## HSP Basics

### Quick Start

HSP are three numbers that provide a lot of practical formulation power. Here we show where they come from, why they work and give you the HSP values of ~1000 chemicals.

Another simple way to look at the basics is via the Lattice Theory app.

Like, as we all know, attracts like. So if we have a formula for "like" we can judge the solubility of a polymer in a solvent or the compatibility of a polymer and plasticiser or the stability of a nanoparticle in a solvent dispersion by how alike they are.

### It starts with evaporation

It takes energy (enthalpy of vapourisation) to evaporate a solvent. You get all that energy back when you condense it. If you evaporate a portion of a solvent and then condense in an equal volume of a different solvent, if the two solvents are alike then the energy cost of doing this is minimal and the solvents are miscible. If they are very different then energy in and out don't balance and the miscibility is low.

It's more precise to talk of the cohesive energy, E, of a solvent, i.e. how much energy is required to break it apart into gas molecules. If E is broken into 3 components of Dispersion, Polar and Hydrogen-bonding then we get:

E = ED + EP + EH

We are generally not familiar with cohesive energy. Instead we know the latent heat of vaporization Hv, R the universal gas constant, and T the absolute temperature . The relationship between them is:

E =HV-RT

Cohesive energy is not so useful on its own. Bigger molecules in a molecular series, not surprisingly, have bigger cohesive energies. To scale them so that molecules in a series are more comparable we need the cohesive energy density which is obtained by dividing by molar volume V:

E/V =ED/V + EP/V + EH/V

The cohesive energy density is more conveniently handled in terms of the solubility parameter δ where δ²=E/V. This gives us the classic formula for Hansen Solubility Parameters where the total parameter, δ, is broken into δD, δP and δH for Dispersion, Polar and Hydrogen-bonding:

δ² = δD² + δP² + δH²

The units of solubility parameters are MPa½. Older references use (cal/cc)½ which are a factor of 2.0455 smaller.

### The measure of "like"

The HSP Distance between two molecules, conventionally called Ra, is the measure of how alike they are. The smaller Ra, the more likely they are to be compatible. The famous formula, used for 40+ years is:

Ra² = 4(δD1D2)² + (δP1P2)² + (δH1H2

The factor of 4 in front of the δD has aroused controversy for decades but plausible theoretical reasons and overwhelming experimental evidence show that it is valid. Conveniently it makes HSP plots into nice spheres. If from measurements of "good" and "bad" solvents you can define a sphere of radius Ro which contains all the good solvents, then you can define a Relative Energy Difference, RED, which tells you where you are in solubility space:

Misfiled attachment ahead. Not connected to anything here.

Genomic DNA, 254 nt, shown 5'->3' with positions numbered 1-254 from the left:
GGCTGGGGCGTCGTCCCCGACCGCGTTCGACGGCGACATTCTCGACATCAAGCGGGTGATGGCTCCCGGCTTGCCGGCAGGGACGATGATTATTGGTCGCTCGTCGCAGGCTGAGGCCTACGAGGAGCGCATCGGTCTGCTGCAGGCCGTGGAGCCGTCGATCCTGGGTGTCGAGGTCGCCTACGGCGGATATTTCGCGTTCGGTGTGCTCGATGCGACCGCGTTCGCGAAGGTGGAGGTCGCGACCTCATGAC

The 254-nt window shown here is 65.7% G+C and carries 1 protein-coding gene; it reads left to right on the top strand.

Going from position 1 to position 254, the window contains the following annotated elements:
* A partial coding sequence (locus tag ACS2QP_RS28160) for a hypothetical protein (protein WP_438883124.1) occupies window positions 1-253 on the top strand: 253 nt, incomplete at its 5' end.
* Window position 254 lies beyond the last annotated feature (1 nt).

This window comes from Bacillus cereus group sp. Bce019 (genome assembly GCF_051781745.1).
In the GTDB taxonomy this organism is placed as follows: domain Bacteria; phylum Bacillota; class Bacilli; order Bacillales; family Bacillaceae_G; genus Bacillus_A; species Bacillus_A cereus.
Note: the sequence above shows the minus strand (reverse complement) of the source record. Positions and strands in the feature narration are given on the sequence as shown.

RED=Ra/R0

### HSP Values

If you know the HSP of your solvents, polymers, plasticisers, pigments, nanoparticles, bio-system... then it is very easy to use the Distance formula to understand solubility, swellability, dispersability, permeation and so forth. Here is the standard Hansen set in convenient searchable/sortable format. Click on the top of any column to sort ascending then descending, type a part of a chemical name or a CAS number to find relevant chemicals.

Chemical CAS δD δP δH

If there is no solvent with the right balance of HSP, cost, safety, odour etc. (and these days it is very hard to find such solvents) you can create your own by mixing solvents, using the rule that the HSP of the mix is the volume-weighted average of the HSP of the components. And Hansen's method of measuring HSP of unknowns via simple good/bad tests with a range of solvents and fitting to a Sphere is not hard to do. The Excel spreadsheet HSP_Calculations.xlsx allows you to try out many of the basics. The famous Pirika site from Dr YAMAMOTO, Hiroshi provides lots of insights into HSP along with a number of handy apps for carrying out calculations.

### Confusion over values

There are lots of HSP values available via the internet and in the academic literature. But many of the published values are suspect as they use different methods (van Krevelen, Hoy etc.) to estimate HSP values and they are not necessarily compatible with each other. Many estimation methods give nonsensical values. For example, some published values on polyvinylpyrrolidone showed δP values <1 which is simply not credible for such a highly polar side-chain! There have even been academic papers where some values were quoted in the now standard units of MPa½ alongside values in old-fashioned units of (cal/cm²)½ - which made attempts to fit the data very unsatisfactory. To convert from the old units, multiply by 2.0455.